The most disturbing and upsetting of all of Wednesday’s stories and events was the reaction of the English Defence League (EDL). To hear reports of mosques being attacked and to see pictures of masked men, displaying the cross of St. George, fighting with police was genuinely frightening. It is also embarrassing to consider what the rest of the world must think of Britain when a group of nationalist thugs are running around in balaclavas, fuelled by alcohol, on a mission to recreate the Night of Broken Glass. Not only was the decision of EDL members to make their way to Woolwich on Wednesday evening hugely insensitive and grossly offensive, it was self-defeating; such a reaction merely serves to oblige those who commit political violence by giving their acts the recognition and impact that they crave.

 Lastly, a note on the role of social media sites, which become hugely important in digesting such a tragedy, especially when living an otherwise sheltered life on a campus like here at Warwick. On Wednesday I could not help but despair at the otherwise marvellous democratisation of information and debate. Facebook and Twitter seem liable to transform into dangerous platforms for the propagation of intolerance and idiocy at any moment. It is very important to remember that these forms of media are taking on an ever-increasing role in the formation of a national consciousness and understanding of such an event. This is a worrying fact when considering the sheer volume of ignorant, aggressive, and often racist content that was around on Wednesday evening. 

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Comments (3)

  • William Rispin

    This article is just as unpleasant as the reactions that it condemns. “The most disturbing and upsetting of all of Wednesday’s stories and events” was not the reaction of the EDL, but the brutal murder of an innocent man, and to argue otherwise suggests that the author possesses a severe lack of compassion. Secondly, why was “it…hugely upsetting to see that the Muslim Council of Britain felt pressured to condemn the barbaric murder?” Condemning such a savage attack was the right thing to do, and is the reaction of any normal person.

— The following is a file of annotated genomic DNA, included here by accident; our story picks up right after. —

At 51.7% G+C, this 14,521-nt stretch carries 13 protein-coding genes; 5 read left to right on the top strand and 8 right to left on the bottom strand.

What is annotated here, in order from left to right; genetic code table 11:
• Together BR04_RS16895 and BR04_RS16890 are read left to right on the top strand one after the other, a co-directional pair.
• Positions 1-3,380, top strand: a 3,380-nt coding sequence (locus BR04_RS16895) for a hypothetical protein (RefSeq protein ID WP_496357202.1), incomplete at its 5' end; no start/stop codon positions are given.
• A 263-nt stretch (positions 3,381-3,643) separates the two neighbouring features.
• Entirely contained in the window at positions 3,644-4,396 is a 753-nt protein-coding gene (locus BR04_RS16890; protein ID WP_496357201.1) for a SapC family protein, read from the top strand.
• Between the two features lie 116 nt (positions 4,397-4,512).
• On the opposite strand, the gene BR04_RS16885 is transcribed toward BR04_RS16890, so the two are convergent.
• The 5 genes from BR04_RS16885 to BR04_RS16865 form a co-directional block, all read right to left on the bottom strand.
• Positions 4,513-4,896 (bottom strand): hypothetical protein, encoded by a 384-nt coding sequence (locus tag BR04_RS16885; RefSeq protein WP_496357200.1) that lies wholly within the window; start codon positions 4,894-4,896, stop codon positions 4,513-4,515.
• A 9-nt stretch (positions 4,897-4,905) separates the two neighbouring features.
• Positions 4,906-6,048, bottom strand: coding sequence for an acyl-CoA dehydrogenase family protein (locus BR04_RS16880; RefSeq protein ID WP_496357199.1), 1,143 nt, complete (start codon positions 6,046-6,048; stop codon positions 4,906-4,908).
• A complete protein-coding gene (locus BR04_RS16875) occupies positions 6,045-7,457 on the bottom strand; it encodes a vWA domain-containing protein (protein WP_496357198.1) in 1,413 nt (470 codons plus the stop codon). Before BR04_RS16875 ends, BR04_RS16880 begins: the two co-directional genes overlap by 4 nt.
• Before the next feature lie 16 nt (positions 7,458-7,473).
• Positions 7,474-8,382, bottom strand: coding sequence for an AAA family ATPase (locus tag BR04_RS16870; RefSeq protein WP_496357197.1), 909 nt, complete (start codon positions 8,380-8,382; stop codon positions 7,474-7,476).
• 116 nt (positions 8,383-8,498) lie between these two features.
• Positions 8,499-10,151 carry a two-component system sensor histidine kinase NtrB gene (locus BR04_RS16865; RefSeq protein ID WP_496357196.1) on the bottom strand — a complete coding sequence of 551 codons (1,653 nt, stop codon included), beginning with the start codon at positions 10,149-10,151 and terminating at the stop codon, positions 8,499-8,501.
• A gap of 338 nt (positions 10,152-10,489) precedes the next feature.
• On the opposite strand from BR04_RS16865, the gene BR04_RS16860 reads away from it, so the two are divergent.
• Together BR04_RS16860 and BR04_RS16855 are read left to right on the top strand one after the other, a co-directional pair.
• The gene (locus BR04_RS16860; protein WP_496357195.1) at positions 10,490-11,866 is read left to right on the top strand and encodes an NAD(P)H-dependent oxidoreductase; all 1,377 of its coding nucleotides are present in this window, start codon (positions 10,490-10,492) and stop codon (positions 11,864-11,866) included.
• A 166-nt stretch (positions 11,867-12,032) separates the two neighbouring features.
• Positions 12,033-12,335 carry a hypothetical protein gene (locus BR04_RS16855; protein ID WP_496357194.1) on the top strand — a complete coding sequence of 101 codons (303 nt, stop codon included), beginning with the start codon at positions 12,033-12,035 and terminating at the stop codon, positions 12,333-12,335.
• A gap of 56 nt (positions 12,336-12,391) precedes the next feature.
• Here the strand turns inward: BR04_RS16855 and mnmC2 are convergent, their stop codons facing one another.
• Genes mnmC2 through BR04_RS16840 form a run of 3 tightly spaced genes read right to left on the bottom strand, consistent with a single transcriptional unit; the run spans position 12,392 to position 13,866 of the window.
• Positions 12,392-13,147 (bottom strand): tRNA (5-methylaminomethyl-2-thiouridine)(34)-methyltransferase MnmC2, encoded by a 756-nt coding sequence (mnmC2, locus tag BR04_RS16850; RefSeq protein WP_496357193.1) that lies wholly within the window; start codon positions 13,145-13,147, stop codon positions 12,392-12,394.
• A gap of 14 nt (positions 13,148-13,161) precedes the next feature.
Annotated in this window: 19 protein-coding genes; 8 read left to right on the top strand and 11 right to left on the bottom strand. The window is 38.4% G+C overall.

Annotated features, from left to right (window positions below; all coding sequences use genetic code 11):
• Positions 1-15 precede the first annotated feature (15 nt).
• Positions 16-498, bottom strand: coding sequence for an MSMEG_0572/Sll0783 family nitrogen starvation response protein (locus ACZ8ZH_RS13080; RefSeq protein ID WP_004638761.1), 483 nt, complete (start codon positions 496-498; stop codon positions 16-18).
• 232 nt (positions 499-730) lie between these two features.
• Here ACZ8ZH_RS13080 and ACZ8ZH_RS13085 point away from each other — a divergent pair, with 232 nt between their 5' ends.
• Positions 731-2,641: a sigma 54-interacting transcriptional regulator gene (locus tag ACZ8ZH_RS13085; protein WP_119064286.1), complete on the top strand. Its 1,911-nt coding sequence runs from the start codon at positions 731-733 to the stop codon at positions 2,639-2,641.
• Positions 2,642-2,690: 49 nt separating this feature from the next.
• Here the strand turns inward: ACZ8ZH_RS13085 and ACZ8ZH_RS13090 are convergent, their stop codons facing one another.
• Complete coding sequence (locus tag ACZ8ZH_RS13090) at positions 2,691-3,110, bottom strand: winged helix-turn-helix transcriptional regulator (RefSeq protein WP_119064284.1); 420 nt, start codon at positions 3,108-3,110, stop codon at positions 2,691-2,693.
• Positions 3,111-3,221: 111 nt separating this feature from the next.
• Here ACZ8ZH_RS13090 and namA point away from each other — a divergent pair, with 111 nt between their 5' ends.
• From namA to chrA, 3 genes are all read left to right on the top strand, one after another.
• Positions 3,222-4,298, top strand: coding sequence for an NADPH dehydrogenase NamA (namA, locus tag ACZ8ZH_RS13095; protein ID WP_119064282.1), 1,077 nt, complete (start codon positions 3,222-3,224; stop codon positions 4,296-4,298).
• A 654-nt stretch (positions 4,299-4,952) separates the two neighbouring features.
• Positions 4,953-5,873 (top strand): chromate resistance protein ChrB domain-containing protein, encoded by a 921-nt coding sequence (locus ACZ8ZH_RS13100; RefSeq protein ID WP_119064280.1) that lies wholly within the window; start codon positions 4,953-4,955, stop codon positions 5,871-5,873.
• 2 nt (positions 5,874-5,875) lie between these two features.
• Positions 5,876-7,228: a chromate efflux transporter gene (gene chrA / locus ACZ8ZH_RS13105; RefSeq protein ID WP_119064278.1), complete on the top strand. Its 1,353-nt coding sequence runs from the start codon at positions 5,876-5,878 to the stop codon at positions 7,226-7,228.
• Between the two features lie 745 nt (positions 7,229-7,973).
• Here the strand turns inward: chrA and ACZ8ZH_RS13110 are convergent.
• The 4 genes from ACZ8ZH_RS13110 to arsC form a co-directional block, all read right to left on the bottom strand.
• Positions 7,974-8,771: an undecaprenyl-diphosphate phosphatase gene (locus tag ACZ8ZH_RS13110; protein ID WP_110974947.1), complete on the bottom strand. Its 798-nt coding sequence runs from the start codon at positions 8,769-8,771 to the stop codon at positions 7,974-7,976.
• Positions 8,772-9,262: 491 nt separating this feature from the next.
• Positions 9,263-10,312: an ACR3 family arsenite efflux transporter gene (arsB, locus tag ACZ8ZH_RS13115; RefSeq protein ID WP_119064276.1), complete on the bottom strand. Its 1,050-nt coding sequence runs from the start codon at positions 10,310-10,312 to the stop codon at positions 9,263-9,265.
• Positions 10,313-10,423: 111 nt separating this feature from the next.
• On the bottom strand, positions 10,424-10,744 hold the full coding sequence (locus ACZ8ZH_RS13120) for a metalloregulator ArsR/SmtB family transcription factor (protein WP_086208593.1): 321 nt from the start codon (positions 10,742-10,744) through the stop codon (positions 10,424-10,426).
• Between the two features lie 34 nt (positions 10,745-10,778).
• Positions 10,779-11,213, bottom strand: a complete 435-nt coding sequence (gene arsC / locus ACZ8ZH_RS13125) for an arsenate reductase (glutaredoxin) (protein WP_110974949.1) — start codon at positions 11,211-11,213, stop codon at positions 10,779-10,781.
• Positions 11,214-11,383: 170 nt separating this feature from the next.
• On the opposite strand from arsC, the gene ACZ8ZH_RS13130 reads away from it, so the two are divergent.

The author is worried that “Facebook and Twitter seem liable to transform into dangerous platforms for the propagation of…idiocy at any moment.” On the basis of this article, may we add The Boar to that list as well?

  • Paul De Grauwe

    How was it not terrorism?

  • “The images of a man with bloodied hands wielding a machete and a bread knife are as disturbing as those of a gang of balaclava clad hooligans fighting with police”
    This is quite a bold claim. I found the images of the man with bloodied hands wielding weapons with which he had just killed a man far more disturbing, even if both the images you mention do indeed embody the memory of the attack.
    I am unclear as to exactly what point you are making in regards to the use of the word “terror”. This seems to have been an ideological attack, a soldier was attacked and yet bystanders were left unharmed by the men, an attack exclusively on something you may perhaps say is a symbol of the state. If this is not worthy of the use of the word “terror” I would like to know what is.
    “The most disturbing and upsetting of all of Wednesday’s stories and events was the reaction of the English Defence League (EDL).”
    I find that the most disturbing and upsetting of all of Wednesday’s stories, is the fact that they largely fail to recognise what truly is most upsetting; an innocent man’s life was taken for absolutely no reason.